THE first Edinburgh Fizz Festival is taking place today (Saturday 29 October) at Edinburgh Academy with 16 exhibitors offering visitors the chance to try a range of sparkling wines from around the world.
The Champagne region in France produces what is unarguably the world’s most famous sparkling wine, with Spain’s Cava and Italy’s Prosecco eagerly snapping at its heels.
But the “big three” aren’t the only regions to make sparkling wine and the selection on offer at the Edinburgh Fizz Festival – for which Scottish Field is the media partner – illustrates the breadth and depth that’s on offer.
If you’re heading down to the festival this afternoon or if you’re just looking for ideas for a weekend tipple then here’s a whirlwind tour of some of the exciting sparklers on offer…
Jansz Sparkling Non-Vintage, £17.50 (Oddbins)
Made using the traditional method, with the fermentation that adds the bubbles taking place inside the bottle as opposed to a tank, this example from Tasmania uses the three classic Champagne grape varieties – Chardonnay, Pinot Meunier and Pinot Noir. The result gives aromas of biscuit, bread and toast on the nose, coupled with red apple and quince flavours on the palate.
Pirie Traditional Méthode, £29.90 (Appellation Wines)
Another cracker from Tasmania. This is a step up in price, but also I think in quality too. Made using Chardonnay and Pinot Noir, there’s a hint of butter on the nose, along with bready notes. On the palate, it’s fruity, with red apple and quince, plus a lovely rounded mouthfeel.
Loimer Sparkling Brut Non-Vintage, £21 (Oddbins)
This Austrian fizz – aye, you read that right, it’s from Austria – is made using two classic local varieties, Gruner Veltliner and Zweigelt, along with the more-traditional Pinot Noir. It’s fresh and very dry, with bright green apple and pear aromas and flavours. A great aperitif.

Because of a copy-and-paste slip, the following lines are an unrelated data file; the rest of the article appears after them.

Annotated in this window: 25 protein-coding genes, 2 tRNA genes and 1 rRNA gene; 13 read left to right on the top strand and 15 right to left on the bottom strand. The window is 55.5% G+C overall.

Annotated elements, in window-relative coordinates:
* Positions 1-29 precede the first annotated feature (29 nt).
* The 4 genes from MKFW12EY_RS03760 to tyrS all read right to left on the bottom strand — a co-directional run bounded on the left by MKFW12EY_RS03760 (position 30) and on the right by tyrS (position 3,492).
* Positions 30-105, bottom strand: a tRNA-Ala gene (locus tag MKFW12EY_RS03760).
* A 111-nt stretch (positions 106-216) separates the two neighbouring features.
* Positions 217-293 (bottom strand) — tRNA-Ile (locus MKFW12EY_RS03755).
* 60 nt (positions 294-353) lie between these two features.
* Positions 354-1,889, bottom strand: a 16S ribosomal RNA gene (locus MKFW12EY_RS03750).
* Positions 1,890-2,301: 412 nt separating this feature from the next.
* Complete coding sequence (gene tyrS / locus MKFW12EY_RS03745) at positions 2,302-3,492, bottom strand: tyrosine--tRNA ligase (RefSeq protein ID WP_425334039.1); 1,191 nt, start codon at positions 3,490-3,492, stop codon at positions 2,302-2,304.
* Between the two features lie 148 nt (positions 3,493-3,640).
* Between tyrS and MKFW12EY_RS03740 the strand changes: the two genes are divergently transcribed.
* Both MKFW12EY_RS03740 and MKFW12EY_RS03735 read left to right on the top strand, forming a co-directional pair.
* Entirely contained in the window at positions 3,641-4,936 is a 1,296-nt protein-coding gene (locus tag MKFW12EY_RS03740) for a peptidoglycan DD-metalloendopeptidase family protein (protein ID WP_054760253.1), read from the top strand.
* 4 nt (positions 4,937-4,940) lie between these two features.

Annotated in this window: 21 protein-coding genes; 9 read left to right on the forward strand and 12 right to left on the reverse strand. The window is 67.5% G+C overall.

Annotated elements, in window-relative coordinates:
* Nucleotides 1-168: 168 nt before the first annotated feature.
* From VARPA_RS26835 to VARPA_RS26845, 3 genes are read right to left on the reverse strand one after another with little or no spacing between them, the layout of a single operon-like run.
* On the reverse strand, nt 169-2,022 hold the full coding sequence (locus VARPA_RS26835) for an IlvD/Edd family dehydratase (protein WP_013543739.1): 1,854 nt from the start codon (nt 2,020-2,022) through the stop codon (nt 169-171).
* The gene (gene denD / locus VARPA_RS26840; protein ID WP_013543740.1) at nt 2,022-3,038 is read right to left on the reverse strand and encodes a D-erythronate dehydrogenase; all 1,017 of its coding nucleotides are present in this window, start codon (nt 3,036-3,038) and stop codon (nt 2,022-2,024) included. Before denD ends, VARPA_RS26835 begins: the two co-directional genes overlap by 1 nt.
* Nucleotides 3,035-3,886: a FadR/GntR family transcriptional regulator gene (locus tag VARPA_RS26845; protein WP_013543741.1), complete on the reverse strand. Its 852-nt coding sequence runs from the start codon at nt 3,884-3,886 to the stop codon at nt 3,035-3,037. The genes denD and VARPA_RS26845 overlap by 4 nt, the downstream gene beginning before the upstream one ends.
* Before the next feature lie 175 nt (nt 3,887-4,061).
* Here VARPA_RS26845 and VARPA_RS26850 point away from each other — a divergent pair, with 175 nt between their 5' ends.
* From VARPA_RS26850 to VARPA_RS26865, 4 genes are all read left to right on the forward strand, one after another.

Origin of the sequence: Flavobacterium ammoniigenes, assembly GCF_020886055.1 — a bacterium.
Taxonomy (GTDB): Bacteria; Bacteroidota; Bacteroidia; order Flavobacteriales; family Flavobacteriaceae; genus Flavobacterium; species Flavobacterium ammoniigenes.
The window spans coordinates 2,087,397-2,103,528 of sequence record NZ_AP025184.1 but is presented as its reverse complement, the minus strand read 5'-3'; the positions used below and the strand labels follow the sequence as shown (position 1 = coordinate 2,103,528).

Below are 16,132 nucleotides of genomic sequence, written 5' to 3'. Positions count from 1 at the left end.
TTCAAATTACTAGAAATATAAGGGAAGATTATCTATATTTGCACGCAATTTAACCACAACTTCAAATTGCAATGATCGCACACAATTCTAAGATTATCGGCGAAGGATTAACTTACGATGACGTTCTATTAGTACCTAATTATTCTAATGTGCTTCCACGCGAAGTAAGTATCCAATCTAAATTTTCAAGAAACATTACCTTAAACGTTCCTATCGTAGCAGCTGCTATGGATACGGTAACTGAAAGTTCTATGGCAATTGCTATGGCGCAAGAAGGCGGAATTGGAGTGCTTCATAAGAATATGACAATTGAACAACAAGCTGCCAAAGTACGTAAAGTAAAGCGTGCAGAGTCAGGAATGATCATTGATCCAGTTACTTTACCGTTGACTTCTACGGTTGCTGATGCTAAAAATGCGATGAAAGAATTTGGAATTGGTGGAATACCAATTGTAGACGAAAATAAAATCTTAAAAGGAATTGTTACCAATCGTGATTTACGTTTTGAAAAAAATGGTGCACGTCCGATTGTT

Ferrari Maximum Brut Non-Vintage, £25 (Good Brothers)
Served by the glass at Good Brothers’ new wine bar in Edinburgh’s Stockbridge area, this sparkler comes from the Trento wine region in the north of Italy, which historically has had more in common with Austria and Germany than Italy. The wine is really exciting and strikes a fine balance between its refreshing acidity and its fruity apple and pear flavours.
Dr Loosen Dry Riesling Sekt, £18.50 (Appellation Wines)
Riesling is Germany’s flagship grape variety and can be made into a wide range of styles, from dry table wines through to sweeter dessert wines and into “sekt” or sparkling wine. The Germans go mad for their fizz, which makes their country one of the largest sparkling wine markets. Dr Loosen is a Riesling legend and this wine combines lime marmalade and lemon sherbet sweetness with a healthy kick of acidity.
Hush Heath Balfour 1503 Rosé, £19.99 (Majestic Wines)
There’s no arguing with the quality of English sparkling wine these days, but the price still puts off some punters. Step forward this incredible bottle from Hush Heath, which packs in a lot of fruit for the price. It’s a very pale pink in colour, but don’t let its subtleness and grace fool you – there are tonnes of strawberry and red apple flavours from the combination of Chardonnay, Pinot Meunier and Pinot Noir.